I went back to the case file. Based on the last student team’s advocacy to return Loretta to her mother, the attorney for Loretta’s mother had given us permission to meet with her. I took some time to prepare for the meeting by focusing on Loretta’s mother’s background. I read through all the information about her in the file, including the medical records the previous student team had received, and a picture started slowly to emerge. At first, I felt as if I was intruding on something sacred and private. Notes from her therapists, her medical information—it was all too much! But I kept reading until I came across some heartbreaking information. I finally understood how Loretta’s mother came to lose her first child to the system. She had been sexually abused herself by a relative while she was still a young child, and was pregnant before seventh grade as a result. A life of foster care turmoil followed, and she fell into the arms of a terrible drug habit. Through it all, she continued to give birth to children, but her own lack of self-worth and love left her incapable of loving anyone else. She continued to lose her children to the system until the day she somehow found the strength to decide to leave her destructive past behind. She accepted the help of numerous professionals who assisted her with sobriety, social skills, employment, housing, and other necessary aspects of independent living, and she eventually even managed to get two of her children back, including her youngest daughter, Loretta. She was insistent on making herself a better person so that she could be a good mother to her children.


I felt like the worst person in the world. I knew nothing about this woman, yet I felt entitled enough as her child’s attorney to judge her and make predictions about what my client should want, not what she did want. I dismissed her before I even got the opportunity to know her. In many ways, I failed my client from the outset. I was so caught up in what I thought should happen to Loretta that I failed to consider the importance of what she wanted. Even worse, I made snap judgments without fully learning about the people who would be most directly affected by them: the child and her mother. This was the home that the child would come to love and in which she would thrive, and she was adamant about staying there. Rather than taking a moment to try to figure out why that was, I skipped that critical step and went straight to passing judgment and making unwarranted, unnecessary, and ultimately incorrect assumptions. When we finally scheduled time to meet the family, I immediately volunteered to interview Loretta’s mother. Somewhere within me I felt like it would be a moment of redemption, an opportunity for me to start fresh and really get to understand her. That was three months ago, and no one else on my team had an opportunity to interview her after that.


Listening to this woman speak with such eloquence and share stories that resonated so much with me, I refused to turn down the opportunity to speak with her again. Every conversation was a learning experience, and I still marvel at the strength she found to move past a life of such hardship. We had many conversations, during which I sometimes found myself looking away from her as we sat outside on the steps of her modest home, hoping she could not see just how much her story affected me. She was completely open and may be the most straightforward person I have ever met. She was always willing to admit that while she was new to actually parenting, she desperately wanted to be a good mother. She was determined to make something of herself, not because it would make her happy, but because it would mean she could be part of her children’s lives. I was moved.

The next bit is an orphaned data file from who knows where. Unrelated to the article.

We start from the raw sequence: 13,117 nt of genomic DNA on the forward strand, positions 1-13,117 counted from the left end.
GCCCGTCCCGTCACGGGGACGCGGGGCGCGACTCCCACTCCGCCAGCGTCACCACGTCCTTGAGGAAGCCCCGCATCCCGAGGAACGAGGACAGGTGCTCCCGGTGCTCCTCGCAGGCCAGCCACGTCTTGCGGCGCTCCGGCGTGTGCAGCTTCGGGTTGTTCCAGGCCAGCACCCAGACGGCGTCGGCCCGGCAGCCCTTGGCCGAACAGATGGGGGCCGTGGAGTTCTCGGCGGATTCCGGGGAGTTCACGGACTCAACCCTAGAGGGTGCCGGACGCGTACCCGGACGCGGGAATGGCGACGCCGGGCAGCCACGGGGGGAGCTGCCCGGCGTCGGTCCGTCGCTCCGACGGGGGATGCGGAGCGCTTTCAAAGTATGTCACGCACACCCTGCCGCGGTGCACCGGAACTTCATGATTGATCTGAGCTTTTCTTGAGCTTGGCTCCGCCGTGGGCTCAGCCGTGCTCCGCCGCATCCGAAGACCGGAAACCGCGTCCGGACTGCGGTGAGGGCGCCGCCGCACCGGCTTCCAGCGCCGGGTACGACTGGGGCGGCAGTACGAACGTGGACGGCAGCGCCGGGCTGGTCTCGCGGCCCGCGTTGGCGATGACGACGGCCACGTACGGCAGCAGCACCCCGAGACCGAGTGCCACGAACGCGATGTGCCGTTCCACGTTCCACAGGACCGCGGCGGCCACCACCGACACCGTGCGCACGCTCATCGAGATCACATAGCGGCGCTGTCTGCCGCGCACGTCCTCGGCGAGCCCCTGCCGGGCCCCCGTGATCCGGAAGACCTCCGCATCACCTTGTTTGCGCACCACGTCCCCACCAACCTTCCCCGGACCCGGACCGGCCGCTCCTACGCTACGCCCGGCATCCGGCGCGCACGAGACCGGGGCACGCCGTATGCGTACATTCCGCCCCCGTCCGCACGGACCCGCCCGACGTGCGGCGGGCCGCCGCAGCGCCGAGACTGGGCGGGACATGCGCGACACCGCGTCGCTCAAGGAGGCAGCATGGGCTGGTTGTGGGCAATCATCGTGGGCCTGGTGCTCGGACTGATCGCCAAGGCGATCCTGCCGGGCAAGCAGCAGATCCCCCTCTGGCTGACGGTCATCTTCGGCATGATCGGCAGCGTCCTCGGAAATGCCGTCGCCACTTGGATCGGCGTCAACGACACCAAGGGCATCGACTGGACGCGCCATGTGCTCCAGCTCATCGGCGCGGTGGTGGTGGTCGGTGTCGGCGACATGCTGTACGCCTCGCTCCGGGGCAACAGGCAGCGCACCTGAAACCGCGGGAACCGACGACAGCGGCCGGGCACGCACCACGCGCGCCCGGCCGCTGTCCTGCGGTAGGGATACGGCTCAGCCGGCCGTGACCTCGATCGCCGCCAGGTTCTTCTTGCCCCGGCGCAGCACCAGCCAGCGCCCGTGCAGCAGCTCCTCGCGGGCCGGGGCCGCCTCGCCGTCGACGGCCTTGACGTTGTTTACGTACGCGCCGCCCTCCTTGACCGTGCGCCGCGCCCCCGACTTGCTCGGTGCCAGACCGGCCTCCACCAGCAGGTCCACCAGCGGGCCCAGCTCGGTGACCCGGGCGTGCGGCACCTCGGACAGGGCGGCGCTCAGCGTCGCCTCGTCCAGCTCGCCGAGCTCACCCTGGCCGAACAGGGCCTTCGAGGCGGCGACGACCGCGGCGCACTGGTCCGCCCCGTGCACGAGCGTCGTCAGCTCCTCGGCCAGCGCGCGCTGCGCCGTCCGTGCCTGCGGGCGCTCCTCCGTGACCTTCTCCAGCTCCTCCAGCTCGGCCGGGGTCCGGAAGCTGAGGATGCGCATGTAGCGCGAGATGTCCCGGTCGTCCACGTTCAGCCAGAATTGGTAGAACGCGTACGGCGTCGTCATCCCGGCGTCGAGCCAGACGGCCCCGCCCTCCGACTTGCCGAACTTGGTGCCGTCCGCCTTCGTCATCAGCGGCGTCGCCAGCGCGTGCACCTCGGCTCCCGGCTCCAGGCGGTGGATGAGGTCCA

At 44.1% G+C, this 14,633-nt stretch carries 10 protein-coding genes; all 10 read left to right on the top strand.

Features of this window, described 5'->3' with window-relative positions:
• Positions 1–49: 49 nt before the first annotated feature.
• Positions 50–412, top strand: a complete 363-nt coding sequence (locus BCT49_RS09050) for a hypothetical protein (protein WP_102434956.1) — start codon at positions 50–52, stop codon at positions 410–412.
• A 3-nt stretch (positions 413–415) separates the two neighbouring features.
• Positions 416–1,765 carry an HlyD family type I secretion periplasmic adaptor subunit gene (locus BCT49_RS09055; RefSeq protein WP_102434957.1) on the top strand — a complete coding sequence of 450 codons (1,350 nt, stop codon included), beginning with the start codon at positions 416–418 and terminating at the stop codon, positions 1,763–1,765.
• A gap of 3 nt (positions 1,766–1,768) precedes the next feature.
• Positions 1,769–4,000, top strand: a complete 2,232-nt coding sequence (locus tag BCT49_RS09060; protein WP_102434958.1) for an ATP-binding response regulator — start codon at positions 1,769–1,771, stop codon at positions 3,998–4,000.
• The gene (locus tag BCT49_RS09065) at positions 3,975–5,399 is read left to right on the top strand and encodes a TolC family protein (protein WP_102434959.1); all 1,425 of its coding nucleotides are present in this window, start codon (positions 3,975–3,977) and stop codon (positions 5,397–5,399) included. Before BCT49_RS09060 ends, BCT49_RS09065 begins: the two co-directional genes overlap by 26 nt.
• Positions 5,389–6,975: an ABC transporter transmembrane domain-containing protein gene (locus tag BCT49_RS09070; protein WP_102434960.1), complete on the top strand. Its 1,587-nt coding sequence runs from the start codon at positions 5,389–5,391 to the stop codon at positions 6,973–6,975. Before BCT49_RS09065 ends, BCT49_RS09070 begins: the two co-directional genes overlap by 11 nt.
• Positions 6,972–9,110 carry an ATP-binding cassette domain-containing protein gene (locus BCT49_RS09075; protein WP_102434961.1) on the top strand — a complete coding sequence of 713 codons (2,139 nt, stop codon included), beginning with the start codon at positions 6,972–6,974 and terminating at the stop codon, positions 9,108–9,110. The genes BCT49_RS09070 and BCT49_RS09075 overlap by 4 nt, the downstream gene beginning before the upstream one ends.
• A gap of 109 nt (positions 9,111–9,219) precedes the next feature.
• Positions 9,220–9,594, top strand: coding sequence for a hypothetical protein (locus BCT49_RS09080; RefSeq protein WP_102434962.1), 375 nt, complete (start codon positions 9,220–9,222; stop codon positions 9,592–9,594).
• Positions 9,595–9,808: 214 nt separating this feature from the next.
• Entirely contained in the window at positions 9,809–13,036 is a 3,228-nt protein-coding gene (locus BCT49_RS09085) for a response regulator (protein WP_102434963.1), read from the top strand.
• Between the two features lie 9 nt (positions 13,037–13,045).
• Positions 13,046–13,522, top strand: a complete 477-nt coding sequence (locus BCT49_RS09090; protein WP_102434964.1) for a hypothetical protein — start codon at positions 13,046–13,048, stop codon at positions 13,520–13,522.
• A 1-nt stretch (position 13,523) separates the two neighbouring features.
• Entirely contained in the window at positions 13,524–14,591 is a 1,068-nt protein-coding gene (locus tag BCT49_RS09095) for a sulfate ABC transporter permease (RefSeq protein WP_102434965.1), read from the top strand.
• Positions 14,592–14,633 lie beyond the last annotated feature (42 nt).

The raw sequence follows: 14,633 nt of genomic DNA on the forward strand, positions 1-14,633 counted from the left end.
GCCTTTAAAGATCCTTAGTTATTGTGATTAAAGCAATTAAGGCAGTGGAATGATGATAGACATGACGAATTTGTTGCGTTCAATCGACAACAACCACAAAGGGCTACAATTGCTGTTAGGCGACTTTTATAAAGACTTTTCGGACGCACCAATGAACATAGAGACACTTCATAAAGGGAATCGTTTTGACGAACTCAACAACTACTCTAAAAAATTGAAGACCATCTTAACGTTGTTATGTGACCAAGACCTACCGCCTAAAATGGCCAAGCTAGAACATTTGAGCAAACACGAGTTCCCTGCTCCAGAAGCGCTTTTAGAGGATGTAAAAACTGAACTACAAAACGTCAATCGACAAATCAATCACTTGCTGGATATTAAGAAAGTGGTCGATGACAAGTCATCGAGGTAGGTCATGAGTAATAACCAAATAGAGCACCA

After hearing her story and recognizing just how far she had come, I realized that I had been very wrong about her. She was not abrasive; she had been hurt and refused to be hurt again. She was not mean; she was protective of herself and her family. Like a lioness that has lost some of her cubs, she was fiercely protective of the children she does have with her. She taught me things about child welfare litigation that I never expected to learn, and, in the process, she taught me an incredible amount about myself. From this woman with this sad and dark past, I found a way to humanize the individuals I once vilified.


It is far too easy to immediately dismiss abusive or neglectful parents as inadequate. In the beginning of my time with the clinic, I spent a lot of time judging them instead of trying to understand why my clients loved and needed them. Every person has a story, and many times that story is the key to understanding exactly why a case is sitting in your lap. Even more important is that the whole purpose of child welfare litigators is to be certain that the child’s position does not go unheard. This position is not dictated by the attorney’s view of a child’s mother, but by the child’s perspective. My experience with Loretta’s mother is a constant reminder of that. I now have a different eye when looking at all cases—especially child welfare cases—and I can thank Loretta’s mother for making me a better child advocate in that respect.


My experience with the clinic has shown me that child welfare litigation is not easy, but the difficulty it presented for me was what makes it such a special subset of legal advocacy. With each new client, it is so easy to fall into the trap of judgment. You can never understand the true value of your work, however, until you set aside your judgments and work toward the best possible representation of the child’s position. In the process, you will meet the “villains” who caused so much turmoil in the first place, and you may—though not always—discover there was no villainy, just life and its many twists and turns. It is in the midst of those twists and turns that unexpected moments of enlightenment present themselves. I managed to find my own moment of enlightenment, and it was one of the most valuable lessons I have learned in law school—a lesson taught not in a classroom with a casebook but by a disabled recovering drug addict who also happens to be quite an inspiration. I owe a great deal to Loretta’s mom.


Keywords: litigation, children’s rights, child advocacy, child welfare


Alet A. Brown is a third-year law student at St. John’s University School of Law.


[an error occurred while processing this directive]